Wednesday, October 24, 2007

Elasticities everywhere: The green edition 

The cover story of this week's Business Week is titled Little Green Lies, about the on-the-job education of one Auden Schendler. After a few years of trying to get his company to make investments directly in reducing energy consumption, he was finally able to get them to make a commitment to purchase renewable wind energy credits. (They tout this on their environment page.) This gave the company a leadership position but Schendler a queasy feeling, because it wasn't really changing energy consumption, just buying a green plaque.

Any student of economics could have told you this would be true once they read the economics of these credits as described in the article.
Credits purchased at $2 a megawatt hour, the price Aspen Skiing and many other corporations pay, logically can't have much effect. Wind developers receive about $51 per megawatt hour for the electricity they sell to utilities. They get another $20 in federal tax breaks, and the equivalent of up to $20 more in accelerated depreciation of their capital equipment. Even many wind-power developers that stand to profit from RECs concede that producers making $91 a megawatt hour aren't going to expand production for another $2. "At this price, they're not very meaningful for the developer," says John Calaway, chief development officer for U.S. wind power at Babcock & Brown, an investment bank that funds new wind projects. "It doesn't support building something that wouldn't otherwise be built."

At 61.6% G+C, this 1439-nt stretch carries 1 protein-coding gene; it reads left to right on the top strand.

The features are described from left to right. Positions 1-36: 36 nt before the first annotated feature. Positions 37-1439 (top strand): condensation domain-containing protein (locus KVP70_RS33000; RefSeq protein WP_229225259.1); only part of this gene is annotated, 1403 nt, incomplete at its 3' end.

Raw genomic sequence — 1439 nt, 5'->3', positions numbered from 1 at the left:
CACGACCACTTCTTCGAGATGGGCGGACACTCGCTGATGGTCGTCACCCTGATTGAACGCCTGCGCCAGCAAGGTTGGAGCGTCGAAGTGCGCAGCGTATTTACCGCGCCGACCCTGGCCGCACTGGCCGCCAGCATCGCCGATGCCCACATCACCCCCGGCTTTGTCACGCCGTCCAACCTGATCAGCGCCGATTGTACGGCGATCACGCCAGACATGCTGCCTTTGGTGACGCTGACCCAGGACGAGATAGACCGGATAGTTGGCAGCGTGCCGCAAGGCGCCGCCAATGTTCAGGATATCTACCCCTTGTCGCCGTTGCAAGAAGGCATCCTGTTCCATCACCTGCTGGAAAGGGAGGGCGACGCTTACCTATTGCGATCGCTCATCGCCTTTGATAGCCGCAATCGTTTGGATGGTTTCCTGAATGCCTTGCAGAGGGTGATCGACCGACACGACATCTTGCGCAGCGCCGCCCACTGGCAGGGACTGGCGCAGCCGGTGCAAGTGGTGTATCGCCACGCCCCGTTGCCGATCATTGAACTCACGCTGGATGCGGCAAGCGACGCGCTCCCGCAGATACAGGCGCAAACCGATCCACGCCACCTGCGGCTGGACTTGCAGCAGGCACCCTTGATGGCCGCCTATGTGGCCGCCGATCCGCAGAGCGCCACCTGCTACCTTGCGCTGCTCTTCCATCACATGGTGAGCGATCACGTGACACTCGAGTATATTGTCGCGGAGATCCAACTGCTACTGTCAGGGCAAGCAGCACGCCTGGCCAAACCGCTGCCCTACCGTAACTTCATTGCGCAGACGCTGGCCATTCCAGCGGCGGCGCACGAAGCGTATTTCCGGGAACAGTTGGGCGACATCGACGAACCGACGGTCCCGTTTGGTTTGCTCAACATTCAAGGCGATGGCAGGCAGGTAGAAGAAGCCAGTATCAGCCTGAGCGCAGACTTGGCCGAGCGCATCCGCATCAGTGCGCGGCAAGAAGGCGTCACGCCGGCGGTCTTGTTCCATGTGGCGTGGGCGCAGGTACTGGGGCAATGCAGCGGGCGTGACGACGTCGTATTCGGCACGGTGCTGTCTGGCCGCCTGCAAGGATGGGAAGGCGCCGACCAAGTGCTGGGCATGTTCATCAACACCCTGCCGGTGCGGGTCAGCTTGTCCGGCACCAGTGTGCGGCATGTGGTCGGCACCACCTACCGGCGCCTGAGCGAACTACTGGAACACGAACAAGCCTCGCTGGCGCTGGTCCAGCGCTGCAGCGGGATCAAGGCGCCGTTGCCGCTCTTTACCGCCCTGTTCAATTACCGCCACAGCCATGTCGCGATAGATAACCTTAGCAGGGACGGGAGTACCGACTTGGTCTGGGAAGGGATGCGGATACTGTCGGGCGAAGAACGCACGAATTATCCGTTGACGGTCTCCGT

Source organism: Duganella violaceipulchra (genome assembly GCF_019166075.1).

So the change in the price of electricity caused by the increase in demand for green energy generated by wind is less than 2.2%; what would be the elasticity of supply? In the short run you would expect it to be very, very small. What about in the longer run? Could it be greater than one? What would this due to the production of wind power generators?

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